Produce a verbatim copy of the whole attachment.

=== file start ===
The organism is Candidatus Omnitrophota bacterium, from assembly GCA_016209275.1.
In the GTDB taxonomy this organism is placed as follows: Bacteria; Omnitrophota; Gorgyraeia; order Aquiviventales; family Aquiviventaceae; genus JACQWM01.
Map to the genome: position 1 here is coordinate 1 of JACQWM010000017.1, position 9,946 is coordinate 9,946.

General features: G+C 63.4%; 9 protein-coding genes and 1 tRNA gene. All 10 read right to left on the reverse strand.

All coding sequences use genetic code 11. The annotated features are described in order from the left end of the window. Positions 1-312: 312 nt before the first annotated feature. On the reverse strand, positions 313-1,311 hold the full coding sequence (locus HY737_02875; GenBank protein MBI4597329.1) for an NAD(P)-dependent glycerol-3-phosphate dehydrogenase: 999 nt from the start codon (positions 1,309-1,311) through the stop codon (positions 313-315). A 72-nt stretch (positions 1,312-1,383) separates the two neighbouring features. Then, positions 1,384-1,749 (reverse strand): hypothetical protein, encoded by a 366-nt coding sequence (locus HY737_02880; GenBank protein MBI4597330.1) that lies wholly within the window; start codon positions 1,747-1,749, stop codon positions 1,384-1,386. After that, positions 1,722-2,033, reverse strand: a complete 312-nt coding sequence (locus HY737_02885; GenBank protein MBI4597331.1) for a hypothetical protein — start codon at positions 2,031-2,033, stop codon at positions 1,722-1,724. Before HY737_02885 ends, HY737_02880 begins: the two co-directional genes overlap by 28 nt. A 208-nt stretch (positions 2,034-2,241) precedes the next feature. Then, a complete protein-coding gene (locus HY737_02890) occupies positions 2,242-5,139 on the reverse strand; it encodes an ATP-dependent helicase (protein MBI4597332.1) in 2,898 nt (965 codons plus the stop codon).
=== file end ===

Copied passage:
The organism is Candidatus Omnitrophota bacterium, from assembly GCA_016209275.1.
In the GTDB taxonomy this organism is placed as follows: Bacteria; Omnitrophota; Gorgyraeia; order Aquiviventales; family Aquiviventaceae; genus JACQWM01.
Map to the genome: position 1 here is coordinate 1 of JACQWM010000017.1, position 9,946 is coordinate 9,946.

General features: G+C 63.4%; 9 protein-coding genes and 1 tRNA gene. All 10 read right to left on the reverse strand.

All coding sequences use genetic code 11. The annotated features are described in order from the left end of the window. Positions 1-312: 312 nt before the first annotated feature. On the reverse strand, positions 313-1,311 hold the full coding sequence (locus HY737_02875; GenBank protein MBI4597329.1) for an NAD(P)-dependent glycerol-3-phosphate dehydrogenase: 999 nt from the start codon (positions 1,309-1,311) through the stop codon (positions 313-315). A 72-nt stretch (positions 1,312-1,383) separates the two neighbouring features. Then, positions 1,384-1,749 (reverse strand): hypothetical protein, encoded by a 366-nt coding sequence (locus HY737_02880; GenBank protein MBI4597330.1) that lies wholly within the window; start codon positions 1,747-1,749, stop codon positions 1,384-1,386. After that, positions 1,722-2,033, reverse strand: a complete 312-nt coding sequence (locus HY737_02885; GenBank protein MBI4597331.1) for a hypothetical protein — start codon at positions 2,031-2,033, stop codon at positions 1,722-1,724. Before HY737_02885 ends, HY737_02880 begins: the two co-directional genes overlap by 28 nt. A 208-nt stretch (positions 2,034-2,241) precedes the next feature. Then, a complete protein-coding gene (locus HY737_02890) occupies positions 2,242-5,139 on the reverse strand; it encodes an ATP-dependent helicase (protein MBI4597332.1) in 2,898 nt (965 codons plus the stop codon).